Warning - this article contains spoilers for Episodes 1 and 2 of Hawkeye.
The MCU's last installment on Disney+ for 2021 has finally arrived in the form of Hawkeye, bringing Clint Barton back into the Marvel Studios spotlight.
Picking up around two years after the events of Avengers: Endgame, the first two episodes of Hawkeye follow the former Avenger on a holly-jolly crusade alongside Hailee Steinfeld's Kate Bishop.
As with most MCU projects, the episodes tied heavily to past Marvel films, particularly 2012's The Avengers. Kate's story was propelled with a flashback to the Battle of New York, revealing her connection to Clint Barton. The formation of Earth's Mightiest Heroes' was referenced again during a performance of 'Rogers: The Musical,' a more lighthearted and glossy retelling of the Chitauri invasion.
The final moments of Episode 2 may have connected to another Marvel property though, one which may be integrated into the MCU proper sooner rather than later.
Echoes of Violence
After a confrontation with the Tracksuit Mafia goes awry, Clint and Kate find themselves all tied up with some spring riders and ugly affairs. The duo is told that they're "in trouble now, bro," before the camera cuts to the trouble awaiting them.
Viewers are greeted by Alaqua Cox's Echo, surrounded by loudspeakers in a room drenched in red. One of the thugs enters to tell Echo that "we have them both" in an enunciated fashion, before Cox's character gestures him away. It seems that Echo will be positioned as the Tracksuit Mafia's head honcho here, a title that the character does not hold in the comics.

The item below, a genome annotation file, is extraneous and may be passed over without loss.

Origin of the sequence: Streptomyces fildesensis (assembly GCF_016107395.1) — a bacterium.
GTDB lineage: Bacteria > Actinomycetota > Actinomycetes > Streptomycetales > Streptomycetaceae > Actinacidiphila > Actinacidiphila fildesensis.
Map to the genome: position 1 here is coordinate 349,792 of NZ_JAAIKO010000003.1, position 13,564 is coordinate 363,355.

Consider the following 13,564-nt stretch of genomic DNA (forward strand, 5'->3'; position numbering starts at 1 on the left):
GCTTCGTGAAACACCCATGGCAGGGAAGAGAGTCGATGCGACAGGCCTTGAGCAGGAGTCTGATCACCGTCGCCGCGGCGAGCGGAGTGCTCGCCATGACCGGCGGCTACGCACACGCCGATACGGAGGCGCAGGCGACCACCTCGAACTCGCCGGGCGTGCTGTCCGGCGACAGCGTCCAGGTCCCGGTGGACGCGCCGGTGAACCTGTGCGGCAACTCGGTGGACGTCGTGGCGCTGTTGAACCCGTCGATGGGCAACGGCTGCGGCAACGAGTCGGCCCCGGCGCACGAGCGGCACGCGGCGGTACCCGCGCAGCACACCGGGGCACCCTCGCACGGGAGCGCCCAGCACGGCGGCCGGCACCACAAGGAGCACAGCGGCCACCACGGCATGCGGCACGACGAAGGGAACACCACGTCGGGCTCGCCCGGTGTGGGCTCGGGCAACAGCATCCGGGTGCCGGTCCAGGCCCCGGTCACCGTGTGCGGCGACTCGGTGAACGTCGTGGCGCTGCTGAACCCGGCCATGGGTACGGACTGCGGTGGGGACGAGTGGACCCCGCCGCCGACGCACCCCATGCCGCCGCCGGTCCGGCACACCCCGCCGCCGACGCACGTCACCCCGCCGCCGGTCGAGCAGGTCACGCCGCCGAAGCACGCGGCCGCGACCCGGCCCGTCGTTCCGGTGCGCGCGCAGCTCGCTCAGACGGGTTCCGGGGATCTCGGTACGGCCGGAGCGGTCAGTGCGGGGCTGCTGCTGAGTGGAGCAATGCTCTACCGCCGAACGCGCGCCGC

For those unaware, Echo, also known as Maya Lopez, is a deaf character in the pages of Marvel Comics who is a highly skilled acrobat and hand-to-hand combatant, often being a supporting character for Daredevil. With Eternals having just introduced another deaf character through Makkari, Marvel Studios is continuing to strive for representation for even more social groups. Fans are given a small glimpse at Echo's disability in Hawkeye, implied by her feeling the vibrations of the speakers and silently ordering her lackeys around.
It is likely that this will be elaborated on in subsequent episodes, particularly since Clint's ability to use American Sign Language is hinted towards when his son Nate signs "I love you" to him earlier in the episode. As the Tracksuit Mafia seems to have limited knowledge of ASL, Hawkeye's skill for signing may be how he initially connects with Echo to convince her to let them go or distract her long enough to escape.
Taking the Ronin Mantle from Hawkeye
The Ronin identity was an ongoing thread throughout both premiere episodes, which also has a key connection to Echo's comic book incarnation. Maya Lopez was actually the first individual to don the Ronin mantle, working under the title before her true identity was revealed.
Considering Echo was the originator for Ronin, perhaps there is a chance that the character could eventually take the mantle for herself.
Despite having villainous roots in the comics, Echo eventually becomes more of a heroic figure, which could be the arc that leads into the character's solo Disney+ series. Though Ronin's reputation has been somewhat besmirched in the MCU, Echo could potentially take on the mantle to rebrand herself as a hero. Alternatively, Lopez may continue down a treacherous path, using the Ronin identity to cause even more havoc in New York City. That is if Echo can get to the Ronin costume first.